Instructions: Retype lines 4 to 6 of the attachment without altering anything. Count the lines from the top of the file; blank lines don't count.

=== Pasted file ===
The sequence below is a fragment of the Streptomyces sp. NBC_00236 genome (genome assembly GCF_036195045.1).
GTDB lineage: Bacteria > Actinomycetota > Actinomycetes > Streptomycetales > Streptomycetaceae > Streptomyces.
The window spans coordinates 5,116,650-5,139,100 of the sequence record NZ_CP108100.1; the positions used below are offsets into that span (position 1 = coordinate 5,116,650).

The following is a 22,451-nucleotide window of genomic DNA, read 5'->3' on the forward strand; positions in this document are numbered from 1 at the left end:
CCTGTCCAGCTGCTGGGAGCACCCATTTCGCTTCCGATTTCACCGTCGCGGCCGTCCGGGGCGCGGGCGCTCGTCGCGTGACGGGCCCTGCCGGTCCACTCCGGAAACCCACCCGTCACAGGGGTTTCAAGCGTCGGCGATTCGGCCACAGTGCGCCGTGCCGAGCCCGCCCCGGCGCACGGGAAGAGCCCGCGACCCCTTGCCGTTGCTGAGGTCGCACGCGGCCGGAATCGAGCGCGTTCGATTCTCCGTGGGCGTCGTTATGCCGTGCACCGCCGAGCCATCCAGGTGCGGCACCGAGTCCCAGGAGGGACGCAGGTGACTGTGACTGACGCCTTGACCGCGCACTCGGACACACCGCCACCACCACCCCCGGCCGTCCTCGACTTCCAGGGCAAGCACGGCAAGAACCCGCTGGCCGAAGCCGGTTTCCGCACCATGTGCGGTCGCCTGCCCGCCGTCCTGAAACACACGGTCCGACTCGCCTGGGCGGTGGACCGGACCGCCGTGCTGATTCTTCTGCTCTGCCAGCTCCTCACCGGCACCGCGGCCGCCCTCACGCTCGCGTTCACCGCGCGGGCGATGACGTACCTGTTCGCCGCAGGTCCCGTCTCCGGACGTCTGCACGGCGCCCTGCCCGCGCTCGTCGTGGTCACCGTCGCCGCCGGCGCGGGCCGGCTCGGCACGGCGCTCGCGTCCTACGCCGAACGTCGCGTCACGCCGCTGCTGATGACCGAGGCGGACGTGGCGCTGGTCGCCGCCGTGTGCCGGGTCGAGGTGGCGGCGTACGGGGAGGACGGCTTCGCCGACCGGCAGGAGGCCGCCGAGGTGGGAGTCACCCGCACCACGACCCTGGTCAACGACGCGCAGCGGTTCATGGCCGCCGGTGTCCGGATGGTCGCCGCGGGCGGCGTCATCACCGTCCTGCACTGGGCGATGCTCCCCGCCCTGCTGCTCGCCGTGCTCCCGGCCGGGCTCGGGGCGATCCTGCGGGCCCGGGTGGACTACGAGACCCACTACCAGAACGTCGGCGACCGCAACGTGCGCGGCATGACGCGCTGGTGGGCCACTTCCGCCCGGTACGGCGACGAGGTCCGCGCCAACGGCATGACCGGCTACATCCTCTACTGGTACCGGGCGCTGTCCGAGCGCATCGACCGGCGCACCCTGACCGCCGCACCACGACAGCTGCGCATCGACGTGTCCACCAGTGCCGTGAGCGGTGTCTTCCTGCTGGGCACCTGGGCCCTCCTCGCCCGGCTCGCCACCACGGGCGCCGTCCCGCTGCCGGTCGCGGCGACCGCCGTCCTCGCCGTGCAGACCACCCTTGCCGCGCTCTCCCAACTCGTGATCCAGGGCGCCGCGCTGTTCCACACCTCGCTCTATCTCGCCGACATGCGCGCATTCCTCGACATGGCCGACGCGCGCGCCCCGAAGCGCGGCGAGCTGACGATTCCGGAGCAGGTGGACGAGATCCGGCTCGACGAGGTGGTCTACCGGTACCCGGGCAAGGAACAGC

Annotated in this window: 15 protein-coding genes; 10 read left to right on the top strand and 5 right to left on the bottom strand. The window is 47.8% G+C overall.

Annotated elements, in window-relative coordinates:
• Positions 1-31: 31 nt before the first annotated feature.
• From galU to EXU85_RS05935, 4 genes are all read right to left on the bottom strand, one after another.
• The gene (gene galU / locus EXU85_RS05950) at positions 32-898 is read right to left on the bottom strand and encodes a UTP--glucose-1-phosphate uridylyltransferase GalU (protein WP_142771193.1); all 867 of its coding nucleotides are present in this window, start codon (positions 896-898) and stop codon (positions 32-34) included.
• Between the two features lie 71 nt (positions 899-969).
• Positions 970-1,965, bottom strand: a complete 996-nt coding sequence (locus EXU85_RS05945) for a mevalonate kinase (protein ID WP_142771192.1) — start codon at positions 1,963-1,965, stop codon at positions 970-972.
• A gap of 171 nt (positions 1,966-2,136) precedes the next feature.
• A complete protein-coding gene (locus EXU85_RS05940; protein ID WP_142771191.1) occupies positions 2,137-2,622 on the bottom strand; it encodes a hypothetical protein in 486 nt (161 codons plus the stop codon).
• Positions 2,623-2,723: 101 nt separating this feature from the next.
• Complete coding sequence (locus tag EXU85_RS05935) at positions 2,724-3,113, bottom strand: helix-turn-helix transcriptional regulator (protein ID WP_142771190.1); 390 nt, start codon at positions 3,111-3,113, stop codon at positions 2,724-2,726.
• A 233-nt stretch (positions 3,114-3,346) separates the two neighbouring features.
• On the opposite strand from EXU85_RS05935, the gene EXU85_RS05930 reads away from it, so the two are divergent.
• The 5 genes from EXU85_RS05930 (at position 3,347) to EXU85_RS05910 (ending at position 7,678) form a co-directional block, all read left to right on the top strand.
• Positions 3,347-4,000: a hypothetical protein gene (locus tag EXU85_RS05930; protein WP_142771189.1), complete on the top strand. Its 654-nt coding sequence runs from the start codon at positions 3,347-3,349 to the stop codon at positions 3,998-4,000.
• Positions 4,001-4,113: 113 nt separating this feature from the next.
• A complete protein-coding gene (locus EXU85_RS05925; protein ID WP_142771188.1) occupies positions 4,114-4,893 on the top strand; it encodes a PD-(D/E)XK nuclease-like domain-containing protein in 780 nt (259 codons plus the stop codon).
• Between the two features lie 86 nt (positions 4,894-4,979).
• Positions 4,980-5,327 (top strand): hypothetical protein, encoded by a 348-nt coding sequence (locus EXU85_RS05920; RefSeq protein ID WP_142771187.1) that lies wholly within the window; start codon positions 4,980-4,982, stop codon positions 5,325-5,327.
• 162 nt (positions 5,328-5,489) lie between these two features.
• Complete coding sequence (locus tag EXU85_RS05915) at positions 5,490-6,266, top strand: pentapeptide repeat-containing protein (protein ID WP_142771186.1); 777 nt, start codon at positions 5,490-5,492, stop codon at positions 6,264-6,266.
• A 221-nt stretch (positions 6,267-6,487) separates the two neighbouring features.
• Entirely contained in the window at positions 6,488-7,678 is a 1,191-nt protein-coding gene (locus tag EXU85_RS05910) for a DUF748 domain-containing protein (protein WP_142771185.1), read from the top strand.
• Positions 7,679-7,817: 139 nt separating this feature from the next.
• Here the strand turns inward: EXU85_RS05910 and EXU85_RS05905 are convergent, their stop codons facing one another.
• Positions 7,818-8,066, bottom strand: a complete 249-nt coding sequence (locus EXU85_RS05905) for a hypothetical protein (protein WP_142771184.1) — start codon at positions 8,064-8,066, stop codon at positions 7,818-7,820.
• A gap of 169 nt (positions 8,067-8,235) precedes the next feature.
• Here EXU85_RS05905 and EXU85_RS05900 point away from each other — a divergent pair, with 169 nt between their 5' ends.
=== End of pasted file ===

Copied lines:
The following is a 22,451-nucleotide window of genomic DNA, read 5'->3' on the forward strand; positions in this document are numbered from 1 at the left end:
CCTGTCCAGCTGCTGGGAGCACCCATTTCGCTTCCGATTTCACCGTCGCGGCCGTCCGGGGCGCGGGCGCTCGTCGCGTGACGGGCCCTGCCGGTCCACTCCGGAAACCCACCCGTCACAGGGGTTTCAAGCGTCGGCGATTCGGCCACAGTGCGCCGTGCCGAGCCCGCCCCGGCGCACGGGAAGAGCCCGCGACCCCTTGCCGTTGCTGAGGTCGCACGCGGCCGGAATCGAGCGCGTTCGATTCTCCGTGGGCGTCGTTATGCCGTGCACCGCCGAGCCATCCAGGTGCGGCACCGAGTCCCAGGAGGGACGCAGGTGACTGTGACTGACGCCTTGACCGCGCACTCGGACACACCGCCACCACCACCCCCGGCCGTCCTCGACTTCCAGGGCAAGCACGGCAAGAACCCGCTGGCCGAAGCCGGTTTCCGCACCATGTGCGGTCGCCTGCCCGCCGTCCTGAAACACACGGTCCGACTCGCCTGGGCGGTGGACCGGACCGCCGTGCTGATTCTTCTGCTCTGCCAGCTCCTCACCGGCACCGCGGCCGCCCTCACGCTCGCGTTCACCGCGCGGGCGATGACGTACCTGTTCGCCGCAGGTCCCGTCTCCGGACGTCTGCACGGCGCCCTGCCCGCGCTCGTCGTGGTCACCGTCGCCGCCGGCGCGGGCCGGCTCGGCACGGCGCTCGCGTCCTACGCCGAACGTCGCGTCACGCCGCTGCTGATGACCGAGGCGGACGTGGCGCTGGTCGCCGCCGTGTGCCGGGTCGAGGTGGCGGCGTACGGGGAGGACGGCTTCGCCGACCGGCAGGAGGCCGCCGAGGTGGGAGTCACCCGCACCACGACCCTGGTCAACGACGCGCAGCGGTTCATGGCCGCCGGTGTCCGGATGGTCGCCGCGGGCGGCGTCATCACCGTCCTGCACTGGGCGATGCTCCCCGCCCTGCTGCTCGCCGTGCTCCCGGCCGGGCTCGGGGCGATCCTGCGGGCCCGGGTGGACTACGAGACCCACTACCAGAACGTCGGCGACCGCAACGTGCGCGGCATGACGCGCTGGTGGGCCACTTCCGCCCGGTACGGCGACGAGGTCCGCGCCAACGGCATGACCGGCTACATCCTCTACTGGTACCGGGCGCTGTCCGAGCGCATCGACCGGCGCACCCTGACCGCCGCACCACGACAGCTGCGCATCGACGTGTCCACCAGTGCCGTGAGCGGTGTCTTCCTGCTGGGCACCTGGGCCCTCCTCGCCCGGCTCGCCACCACGGGCGCCGTCCCGCTGCCGGTCGCGGCGACCGCCGTCCTCGCCGTGCAGACCACCCTTGCCGCGCTCTCCCAACTCGTGATCCAGGGCGCCGCGCTGTTCCACACCTCGCTCTATCTCGCCGACATGCGCGCATTCCTCGACATGGCCGACGCGCGCGCCCCGAAGCGCGGCGAGCTGACGATTCCGGAGCAGGTGGACGAGATCCGGCTCGACGAGGTGGTCTACCGGTACCCGGGCAAGGAACAGC

Annotated in this window: 15 protein-coding genes; 10 read left to right on the top strand and 5 right to left on the bottom strand. The window is 47.8% G+C overall.